Venue: ARI Seminar Room, Tower Block, Level 10, 469A Bukit Timah Road, NUS Bukit Timah Campus
Date: Friday, 1 August, 2014, 4 to 5:30 PM
RSVP: jypcarc@nus.edu.sg

 

ABSTRACT

Hong Kong has one of the world’s lowest fertility rates (1.2 children per woman) and highest life expectancies, 81 and 86 for men and women, respectively. In 2011, the city’s median age was 41.8 years, 9th highest in the world. Hong Kong is ageing and ageing fast. It is essential to have a holistic and integrated population policy to respond to the challenges.  The population policy should not simply be a policy for economic growth; it should focus on enhancing well being of the population. Prof Yip will discuss the issues of removing barriers to fertility, attracting quality migrants and increasing labour productivity to ensure population and economic growth is consistent with sustainability of the environment.


ABOUT THE SPEAKER

Paul Yip Siu-Fai is a Professor of the Department of Social Work and Social Administration and the Director of the Centre of Suicide Research and Prevention at The University of Hong Kong. He is also a member of the Steering Committee on Population Policy and an associate member of the Central Policy Unit of the Hong Kong SAR Government.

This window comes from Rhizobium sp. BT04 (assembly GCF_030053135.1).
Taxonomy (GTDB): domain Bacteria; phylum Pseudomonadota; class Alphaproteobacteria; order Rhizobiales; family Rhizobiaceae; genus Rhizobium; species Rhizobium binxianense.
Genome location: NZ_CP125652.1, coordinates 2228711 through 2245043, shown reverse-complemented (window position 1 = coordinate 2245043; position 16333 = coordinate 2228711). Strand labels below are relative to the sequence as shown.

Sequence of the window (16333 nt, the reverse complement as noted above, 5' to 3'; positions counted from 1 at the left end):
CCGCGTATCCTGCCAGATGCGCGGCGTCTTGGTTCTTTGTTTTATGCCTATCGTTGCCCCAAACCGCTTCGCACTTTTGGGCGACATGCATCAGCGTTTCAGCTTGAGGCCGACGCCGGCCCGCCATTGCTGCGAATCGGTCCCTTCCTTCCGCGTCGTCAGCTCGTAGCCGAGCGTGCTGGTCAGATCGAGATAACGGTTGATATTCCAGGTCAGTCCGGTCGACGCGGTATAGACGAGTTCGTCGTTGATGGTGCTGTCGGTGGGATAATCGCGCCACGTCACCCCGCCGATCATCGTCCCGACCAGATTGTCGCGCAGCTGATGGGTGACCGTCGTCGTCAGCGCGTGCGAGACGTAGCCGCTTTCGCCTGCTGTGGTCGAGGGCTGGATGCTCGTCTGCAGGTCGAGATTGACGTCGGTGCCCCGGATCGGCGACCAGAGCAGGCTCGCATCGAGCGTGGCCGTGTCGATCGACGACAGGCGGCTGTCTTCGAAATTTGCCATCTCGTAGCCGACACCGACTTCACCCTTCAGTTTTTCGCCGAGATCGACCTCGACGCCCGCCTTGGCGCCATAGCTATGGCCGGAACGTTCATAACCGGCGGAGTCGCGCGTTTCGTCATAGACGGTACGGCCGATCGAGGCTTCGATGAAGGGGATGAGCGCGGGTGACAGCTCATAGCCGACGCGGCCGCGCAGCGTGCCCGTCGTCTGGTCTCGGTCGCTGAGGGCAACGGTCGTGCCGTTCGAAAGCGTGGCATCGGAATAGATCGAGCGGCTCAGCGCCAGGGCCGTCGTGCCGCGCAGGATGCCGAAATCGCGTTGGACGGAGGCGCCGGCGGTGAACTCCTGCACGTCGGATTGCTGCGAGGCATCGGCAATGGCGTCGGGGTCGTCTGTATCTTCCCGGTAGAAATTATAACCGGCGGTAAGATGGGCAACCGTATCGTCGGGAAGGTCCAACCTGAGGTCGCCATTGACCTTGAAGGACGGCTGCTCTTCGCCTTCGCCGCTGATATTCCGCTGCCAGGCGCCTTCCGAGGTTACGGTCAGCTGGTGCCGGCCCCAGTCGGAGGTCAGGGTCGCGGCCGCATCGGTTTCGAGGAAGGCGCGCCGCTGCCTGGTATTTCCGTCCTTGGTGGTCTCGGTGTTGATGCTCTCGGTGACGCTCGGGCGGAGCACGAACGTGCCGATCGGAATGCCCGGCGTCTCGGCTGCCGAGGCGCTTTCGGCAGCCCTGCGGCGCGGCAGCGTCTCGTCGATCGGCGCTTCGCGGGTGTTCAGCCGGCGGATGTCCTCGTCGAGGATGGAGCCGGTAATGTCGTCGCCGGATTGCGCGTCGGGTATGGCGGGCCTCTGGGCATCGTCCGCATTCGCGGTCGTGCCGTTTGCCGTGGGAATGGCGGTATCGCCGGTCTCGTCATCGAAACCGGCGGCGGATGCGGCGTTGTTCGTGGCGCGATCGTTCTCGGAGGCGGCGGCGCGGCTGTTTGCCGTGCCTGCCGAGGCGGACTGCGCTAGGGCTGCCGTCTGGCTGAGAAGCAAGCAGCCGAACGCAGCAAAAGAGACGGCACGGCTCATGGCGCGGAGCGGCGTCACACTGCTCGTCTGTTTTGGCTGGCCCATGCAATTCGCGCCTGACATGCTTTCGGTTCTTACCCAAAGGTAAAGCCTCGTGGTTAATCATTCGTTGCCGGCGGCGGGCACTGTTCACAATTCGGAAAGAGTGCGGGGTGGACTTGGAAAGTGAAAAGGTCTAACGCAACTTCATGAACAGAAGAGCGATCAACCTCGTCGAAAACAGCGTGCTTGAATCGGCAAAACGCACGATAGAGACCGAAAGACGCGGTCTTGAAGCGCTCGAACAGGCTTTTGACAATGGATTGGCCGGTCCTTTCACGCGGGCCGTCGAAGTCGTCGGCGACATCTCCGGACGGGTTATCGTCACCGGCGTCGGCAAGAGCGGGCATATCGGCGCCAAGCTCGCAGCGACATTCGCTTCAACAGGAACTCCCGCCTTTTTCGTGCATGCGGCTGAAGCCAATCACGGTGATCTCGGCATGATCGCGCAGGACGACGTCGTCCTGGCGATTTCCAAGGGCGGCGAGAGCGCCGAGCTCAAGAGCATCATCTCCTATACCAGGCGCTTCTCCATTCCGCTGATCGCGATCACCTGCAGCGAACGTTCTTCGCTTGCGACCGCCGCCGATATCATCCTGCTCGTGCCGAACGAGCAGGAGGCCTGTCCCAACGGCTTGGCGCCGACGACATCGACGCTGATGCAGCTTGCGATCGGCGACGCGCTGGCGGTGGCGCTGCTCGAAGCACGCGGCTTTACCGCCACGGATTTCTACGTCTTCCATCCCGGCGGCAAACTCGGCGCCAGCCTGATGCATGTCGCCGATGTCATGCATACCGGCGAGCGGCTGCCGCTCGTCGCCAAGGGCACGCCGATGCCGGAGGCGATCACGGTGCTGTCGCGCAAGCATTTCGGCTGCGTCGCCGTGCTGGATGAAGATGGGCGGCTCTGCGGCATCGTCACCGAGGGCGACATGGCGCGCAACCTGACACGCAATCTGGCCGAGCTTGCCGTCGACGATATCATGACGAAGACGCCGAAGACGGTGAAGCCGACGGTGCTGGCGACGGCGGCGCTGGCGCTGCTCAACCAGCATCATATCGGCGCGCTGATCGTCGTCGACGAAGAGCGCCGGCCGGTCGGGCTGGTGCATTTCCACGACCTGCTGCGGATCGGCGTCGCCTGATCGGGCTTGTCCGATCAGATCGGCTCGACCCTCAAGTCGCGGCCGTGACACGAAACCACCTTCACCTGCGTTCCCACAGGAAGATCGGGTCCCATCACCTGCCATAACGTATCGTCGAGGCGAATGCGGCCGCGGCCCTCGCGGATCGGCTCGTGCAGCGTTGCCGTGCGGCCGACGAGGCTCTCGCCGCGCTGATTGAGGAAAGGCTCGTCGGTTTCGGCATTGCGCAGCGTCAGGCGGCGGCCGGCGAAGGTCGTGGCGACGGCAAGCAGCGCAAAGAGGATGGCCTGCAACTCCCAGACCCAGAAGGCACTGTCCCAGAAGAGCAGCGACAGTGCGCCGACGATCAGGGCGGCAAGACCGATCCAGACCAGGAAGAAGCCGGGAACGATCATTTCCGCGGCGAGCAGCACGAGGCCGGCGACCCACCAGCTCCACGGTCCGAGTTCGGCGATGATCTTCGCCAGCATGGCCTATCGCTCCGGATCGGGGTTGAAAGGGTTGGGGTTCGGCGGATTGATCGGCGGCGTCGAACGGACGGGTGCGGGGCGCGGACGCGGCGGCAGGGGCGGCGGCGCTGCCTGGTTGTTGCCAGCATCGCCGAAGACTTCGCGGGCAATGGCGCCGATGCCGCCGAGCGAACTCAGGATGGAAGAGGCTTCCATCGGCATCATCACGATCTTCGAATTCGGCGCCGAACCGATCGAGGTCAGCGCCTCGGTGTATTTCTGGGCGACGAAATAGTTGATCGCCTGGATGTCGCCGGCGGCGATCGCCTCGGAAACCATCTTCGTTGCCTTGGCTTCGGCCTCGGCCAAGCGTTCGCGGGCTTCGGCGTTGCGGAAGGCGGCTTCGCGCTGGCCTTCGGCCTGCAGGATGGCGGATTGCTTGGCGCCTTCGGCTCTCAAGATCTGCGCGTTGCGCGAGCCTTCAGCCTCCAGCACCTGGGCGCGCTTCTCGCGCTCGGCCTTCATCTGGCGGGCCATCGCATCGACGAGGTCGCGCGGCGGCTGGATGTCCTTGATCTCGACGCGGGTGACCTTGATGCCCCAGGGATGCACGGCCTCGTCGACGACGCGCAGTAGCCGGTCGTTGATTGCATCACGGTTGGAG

Among his many achievements, Prof Yip received the Stengel Research award in 2012 and the outstanding supervisor and researcher awards from the University of Hong Kong in 2011 and 2009 respectively. He has published extensively on population health and related areas.

Seminar by Dr Adrian C Hayes

Population Dynamics and Climate Change in Asia:  The Demography of Carbon Emissions

Jointly organised by the JYP CARC and the Asia Research Institute, NUS

Chair: Prof Gavin Jones, J Y Pillay Comparative Asia Research Centre, NUS
Venue: ARI Seminar Room, Level 10, Tower Block, 469A Bukit Timah Road, Bukit Timah Campus, National University of Singapore
Date: Monday, 21 April, 2014, 11 AM to 12:30 PM

 

ABSTRACT

Many perspectives, both scientific and popular, on the causes of anthropogenic climate change take a simplistic view of the role of population, either reducing it simply to a question of size and growth or ignoring it altogether. This presentation explores how changing population composition is contributing to greenhouse gas emissions, and how such insights can contribute to mitigation policies. The data used focus mainly on China, India and Indonesia. The discussion considers (among other things) urbanization in Asia, changing age structure, and the rise of the consuming classes, each in relation to climate change. It also suggests that a population perspective helps integrate the many human dimensions of climate change – economic, political, social and cultural, as well as demographic – into a common framework which can be used to guide policy formulation. Finally, we comment on the new generation of climate scenarios and how it promises to facilitate more productive involvement in the future of social scientists in climate research.